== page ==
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Two Evenings in Saramakaby Richard Price
Synopses & Reviews
"Whatever has gotten into the Prices?" asks the apocryphal Professor Goodfellow in the opening lines of Two Evenings in Saramaka. "After all those books on history and ethnography," he muses, "why are they now turning to children's stories and nonsense songsand#8212;mere folklore?"
In this innovative work, Richard and Sally Price explore the fully adult world of Saramaka "folktale-land," where animals speak, the social order is inverted, customs have been only partially worked out, and the weak and clever triumph over the strong and arrogant. Joining the Saramaka of the Suriname rain forest for two tale-telling wakes, we witness mischievous Anasi the spider matching wits with lecherous devils, the scrawny little kid rescuing his nubile sisters in distress, and the bitchy white princess being tamed by the one-sided boy. As seas dry up, books speak out loud, and elephants assume human form, we are present at a whole sequence of world-shaping happenings such as the invention of sex, the discovery of drums, and the arrival of death among humans.
Set in the more general context of tale telling by the descendants of Africans throughout the Americas and of recent scholarship in performance studies, these Saramaka tales are presented as a dramatic script. With the help of nearly forty photographs, readers become familiar not only with the characters in folktale-land, but also with the men and women who so imaginatively bring them to life. And because music complements narration in Saramaka just as it does elsewhere in Afro-America, more than fifty songs are presented here in musical notation.
Narrative, song, dance, and social interaction merge in these two evenings of multimedia entertainment, bearing witness to an Afro-American cultural tradition that remains alive and vibrant, constantly renewed but always reflecting its links with the past.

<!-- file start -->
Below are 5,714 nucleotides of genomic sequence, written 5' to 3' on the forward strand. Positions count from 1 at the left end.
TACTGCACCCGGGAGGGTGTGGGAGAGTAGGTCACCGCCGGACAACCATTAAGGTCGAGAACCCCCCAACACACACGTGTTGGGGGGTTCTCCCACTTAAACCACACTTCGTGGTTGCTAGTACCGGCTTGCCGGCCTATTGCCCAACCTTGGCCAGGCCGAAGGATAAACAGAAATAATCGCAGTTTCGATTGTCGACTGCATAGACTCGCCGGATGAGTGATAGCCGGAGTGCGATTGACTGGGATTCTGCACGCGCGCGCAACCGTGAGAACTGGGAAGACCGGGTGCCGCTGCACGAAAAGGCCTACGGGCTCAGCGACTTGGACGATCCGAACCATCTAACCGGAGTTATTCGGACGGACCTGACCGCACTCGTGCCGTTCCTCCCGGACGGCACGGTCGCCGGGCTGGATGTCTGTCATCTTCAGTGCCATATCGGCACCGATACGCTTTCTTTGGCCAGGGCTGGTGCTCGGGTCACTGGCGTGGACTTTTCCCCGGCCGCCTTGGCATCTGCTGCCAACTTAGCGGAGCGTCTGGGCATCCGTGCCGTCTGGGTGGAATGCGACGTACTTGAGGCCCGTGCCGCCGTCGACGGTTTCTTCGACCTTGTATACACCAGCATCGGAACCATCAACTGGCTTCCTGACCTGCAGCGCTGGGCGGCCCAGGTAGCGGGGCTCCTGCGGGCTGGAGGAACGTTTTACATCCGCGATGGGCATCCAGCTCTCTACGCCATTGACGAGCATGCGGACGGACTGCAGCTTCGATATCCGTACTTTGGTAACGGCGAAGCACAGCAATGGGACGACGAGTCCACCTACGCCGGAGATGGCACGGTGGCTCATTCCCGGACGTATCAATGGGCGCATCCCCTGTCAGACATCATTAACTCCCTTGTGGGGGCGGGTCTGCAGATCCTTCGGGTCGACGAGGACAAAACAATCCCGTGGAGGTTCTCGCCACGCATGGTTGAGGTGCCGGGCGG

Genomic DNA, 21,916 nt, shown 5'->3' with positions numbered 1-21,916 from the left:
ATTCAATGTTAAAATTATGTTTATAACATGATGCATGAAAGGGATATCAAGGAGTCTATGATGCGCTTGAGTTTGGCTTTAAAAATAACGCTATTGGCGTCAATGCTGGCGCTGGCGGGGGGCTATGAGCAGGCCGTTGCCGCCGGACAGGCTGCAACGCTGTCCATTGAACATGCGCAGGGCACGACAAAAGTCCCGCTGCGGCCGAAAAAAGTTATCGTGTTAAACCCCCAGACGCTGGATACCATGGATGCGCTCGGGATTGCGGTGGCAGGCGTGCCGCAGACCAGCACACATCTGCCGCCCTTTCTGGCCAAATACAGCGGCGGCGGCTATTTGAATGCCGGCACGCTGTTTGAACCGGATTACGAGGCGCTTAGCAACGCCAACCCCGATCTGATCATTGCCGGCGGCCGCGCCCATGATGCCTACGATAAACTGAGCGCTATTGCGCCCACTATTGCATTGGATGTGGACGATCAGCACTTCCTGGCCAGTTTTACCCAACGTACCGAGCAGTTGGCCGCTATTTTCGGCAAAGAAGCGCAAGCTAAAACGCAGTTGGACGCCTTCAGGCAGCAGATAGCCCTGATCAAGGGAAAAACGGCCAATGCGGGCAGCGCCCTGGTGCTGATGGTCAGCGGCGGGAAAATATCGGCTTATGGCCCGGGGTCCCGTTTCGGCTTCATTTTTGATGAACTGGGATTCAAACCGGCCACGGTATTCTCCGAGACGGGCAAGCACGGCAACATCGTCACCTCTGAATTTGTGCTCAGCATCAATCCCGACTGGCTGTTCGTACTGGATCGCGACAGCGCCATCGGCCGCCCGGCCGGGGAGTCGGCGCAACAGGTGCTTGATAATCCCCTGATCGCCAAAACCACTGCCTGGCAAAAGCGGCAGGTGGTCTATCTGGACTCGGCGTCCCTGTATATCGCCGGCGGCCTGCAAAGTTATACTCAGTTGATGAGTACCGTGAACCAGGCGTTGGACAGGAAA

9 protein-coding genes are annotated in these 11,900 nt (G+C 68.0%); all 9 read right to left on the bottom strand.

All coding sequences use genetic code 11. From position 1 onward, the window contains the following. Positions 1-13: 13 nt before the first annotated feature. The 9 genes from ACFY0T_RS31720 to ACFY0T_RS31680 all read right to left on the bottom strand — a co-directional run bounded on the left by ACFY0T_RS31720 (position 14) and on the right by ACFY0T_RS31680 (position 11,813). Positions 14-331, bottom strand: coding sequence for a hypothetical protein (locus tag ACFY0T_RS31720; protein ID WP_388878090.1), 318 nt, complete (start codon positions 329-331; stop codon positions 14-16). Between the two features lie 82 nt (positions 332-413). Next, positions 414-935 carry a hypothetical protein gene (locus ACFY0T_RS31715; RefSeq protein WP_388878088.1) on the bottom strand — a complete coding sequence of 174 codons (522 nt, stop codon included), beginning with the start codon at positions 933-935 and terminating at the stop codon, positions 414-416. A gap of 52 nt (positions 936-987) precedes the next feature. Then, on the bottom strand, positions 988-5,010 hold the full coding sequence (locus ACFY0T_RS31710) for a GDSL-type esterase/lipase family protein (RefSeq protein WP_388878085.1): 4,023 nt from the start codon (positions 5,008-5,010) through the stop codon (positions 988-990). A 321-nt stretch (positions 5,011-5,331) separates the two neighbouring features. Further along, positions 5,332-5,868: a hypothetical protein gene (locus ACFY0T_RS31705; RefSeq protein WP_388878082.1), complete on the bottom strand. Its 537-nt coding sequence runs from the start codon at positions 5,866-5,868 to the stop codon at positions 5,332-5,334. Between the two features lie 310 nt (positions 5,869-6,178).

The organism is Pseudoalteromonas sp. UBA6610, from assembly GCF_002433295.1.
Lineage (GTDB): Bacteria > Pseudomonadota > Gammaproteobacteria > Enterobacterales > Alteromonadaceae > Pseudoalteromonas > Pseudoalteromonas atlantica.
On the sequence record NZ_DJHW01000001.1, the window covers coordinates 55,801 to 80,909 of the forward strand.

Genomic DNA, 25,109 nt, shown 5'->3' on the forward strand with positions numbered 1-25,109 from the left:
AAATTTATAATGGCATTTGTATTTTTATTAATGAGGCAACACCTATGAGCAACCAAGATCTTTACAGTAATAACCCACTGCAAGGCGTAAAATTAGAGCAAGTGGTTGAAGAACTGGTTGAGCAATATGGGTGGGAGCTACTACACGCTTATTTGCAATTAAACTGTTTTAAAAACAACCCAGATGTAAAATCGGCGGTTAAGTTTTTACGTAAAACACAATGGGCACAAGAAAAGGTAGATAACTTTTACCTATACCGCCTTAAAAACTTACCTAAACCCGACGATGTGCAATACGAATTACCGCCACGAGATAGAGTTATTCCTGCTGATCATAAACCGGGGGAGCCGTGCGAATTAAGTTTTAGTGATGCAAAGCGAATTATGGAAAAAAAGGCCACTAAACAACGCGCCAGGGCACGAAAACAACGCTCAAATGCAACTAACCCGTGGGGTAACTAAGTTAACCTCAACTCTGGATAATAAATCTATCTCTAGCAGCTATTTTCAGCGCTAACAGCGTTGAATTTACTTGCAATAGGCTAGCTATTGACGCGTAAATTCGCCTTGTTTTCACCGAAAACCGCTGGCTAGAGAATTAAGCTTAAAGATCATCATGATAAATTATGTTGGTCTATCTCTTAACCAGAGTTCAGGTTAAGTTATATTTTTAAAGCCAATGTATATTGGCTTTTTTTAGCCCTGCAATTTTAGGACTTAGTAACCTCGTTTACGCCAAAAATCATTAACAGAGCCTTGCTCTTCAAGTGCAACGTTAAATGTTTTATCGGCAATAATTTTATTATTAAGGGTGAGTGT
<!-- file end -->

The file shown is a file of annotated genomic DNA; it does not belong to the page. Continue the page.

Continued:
Saramaka folktales (kontu) are closely associated with funeral celebrations. The immediate goal of every Saramaka funeral (which serves ultimately to usher a recently deceased member of the community into the world of the ancestors) is 'to bury the deceased with celebration pizii. Amid the hectic weeks of drumming, dancing, singing, feasting, and complex rituals that contribute to these festivities, the telling of folktales--which takes place during the nights)--constitutes a special moment for people of all ages.
About the Author
Richard Priceand#160;is a senior lecturer in the history of Christianity at Heythrop College, University of London. His most recent book, with Michael Gaddis, is a translation of and commentary onand#160;The Acts of the Council of Chalcedon.
Table of Contents
Introduction - Collective Fabulation
First Evening - Sindandoacute;bandoacute;bi's Burial Wake
Second Evening - In Memorium: Alandeacute;bidandoacute;u and Bandegrave;kiandoacute;o
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